- Bush signs the Immigration Act of 1990, allowing for the admission of 700,000 aliens each year.
- The Persian Gulf War, code-named Operation Desert Storm, begins with a massive, American-led air attack on Iraq.
AIR RAID ON IRAQ
- Ground troops, including a large contingent of American soldiers, begin operations in Operation Desert Storm.
U.S. TROOPS STROLLING THROUGH KUWAIT
- After liberating Kuwait, coalition troops advance rapidly into Iraqi territory, encountering no resistance. Bush calls off the ground offensive.
- Bush lifts most American sanctions against the Republic of South Africa
- Bush and Gorbachev meet in Moscow to sign a nuclear arms reduction treaty (START-I) which calls for both nations to make significant reductions in the number of nuclear warheads in their respective arsenals.
- Bush signs the Civil Rights Act of 1991, making it easier for employees to sue employers on grounds of discrimination.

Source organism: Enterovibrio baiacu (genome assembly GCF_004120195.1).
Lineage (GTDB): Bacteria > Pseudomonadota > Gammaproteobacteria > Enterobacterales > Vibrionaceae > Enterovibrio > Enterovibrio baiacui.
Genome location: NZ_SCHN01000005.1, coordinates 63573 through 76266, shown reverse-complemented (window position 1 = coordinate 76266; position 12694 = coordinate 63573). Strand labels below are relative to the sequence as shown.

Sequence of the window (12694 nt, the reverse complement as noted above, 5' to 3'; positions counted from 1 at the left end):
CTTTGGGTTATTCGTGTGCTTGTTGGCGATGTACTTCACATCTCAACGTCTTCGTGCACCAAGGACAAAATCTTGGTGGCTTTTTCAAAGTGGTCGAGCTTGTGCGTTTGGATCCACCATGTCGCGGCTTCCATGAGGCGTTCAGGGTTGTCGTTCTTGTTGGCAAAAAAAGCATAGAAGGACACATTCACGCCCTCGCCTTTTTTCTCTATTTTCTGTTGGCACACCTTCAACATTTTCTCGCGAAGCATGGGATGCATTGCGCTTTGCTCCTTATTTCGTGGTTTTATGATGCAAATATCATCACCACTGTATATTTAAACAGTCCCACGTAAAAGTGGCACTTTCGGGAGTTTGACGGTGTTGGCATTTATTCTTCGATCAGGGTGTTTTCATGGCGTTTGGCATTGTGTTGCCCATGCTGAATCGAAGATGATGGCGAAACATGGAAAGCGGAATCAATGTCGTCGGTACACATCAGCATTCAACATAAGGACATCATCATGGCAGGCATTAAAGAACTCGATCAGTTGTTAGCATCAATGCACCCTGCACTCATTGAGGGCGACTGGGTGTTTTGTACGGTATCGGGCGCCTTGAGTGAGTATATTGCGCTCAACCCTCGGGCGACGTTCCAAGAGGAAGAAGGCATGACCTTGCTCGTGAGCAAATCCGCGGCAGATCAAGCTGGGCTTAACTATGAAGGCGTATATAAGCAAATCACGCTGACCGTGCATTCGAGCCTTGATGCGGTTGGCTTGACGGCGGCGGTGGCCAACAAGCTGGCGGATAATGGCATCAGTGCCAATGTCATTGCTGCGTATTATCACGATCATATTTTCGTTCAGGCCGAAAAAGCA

- The constituent republics of the Soviet Union dissolve the Union of Soviet Socialist Republics.
- At the presidential retreat at Camp David, Bush and Russian president Boris Yeltsin meet to discuss U.S.-Russian relations and officially declare the end of the Cold War.
- President Bush announces an aid plan of $24 billion to spur democratic and a free market reforms in the former Soviet Union.
- The United States signs agreements with Russia, Belarus, Ukraine, and Kazakhstan, ensuring the continued participation of these nations in the nuclear arms reduction treaties signed by the U.S.S.R. before its collapse in late 1991.
- The United States signs the Framework Convention on Climate Change aimed at preventing further global warming.
- Bush and Yeltsin announce an agreement by which the United States and Russia reduce their nuclear warheads to between 3,000 and 3,500 by the year 2003.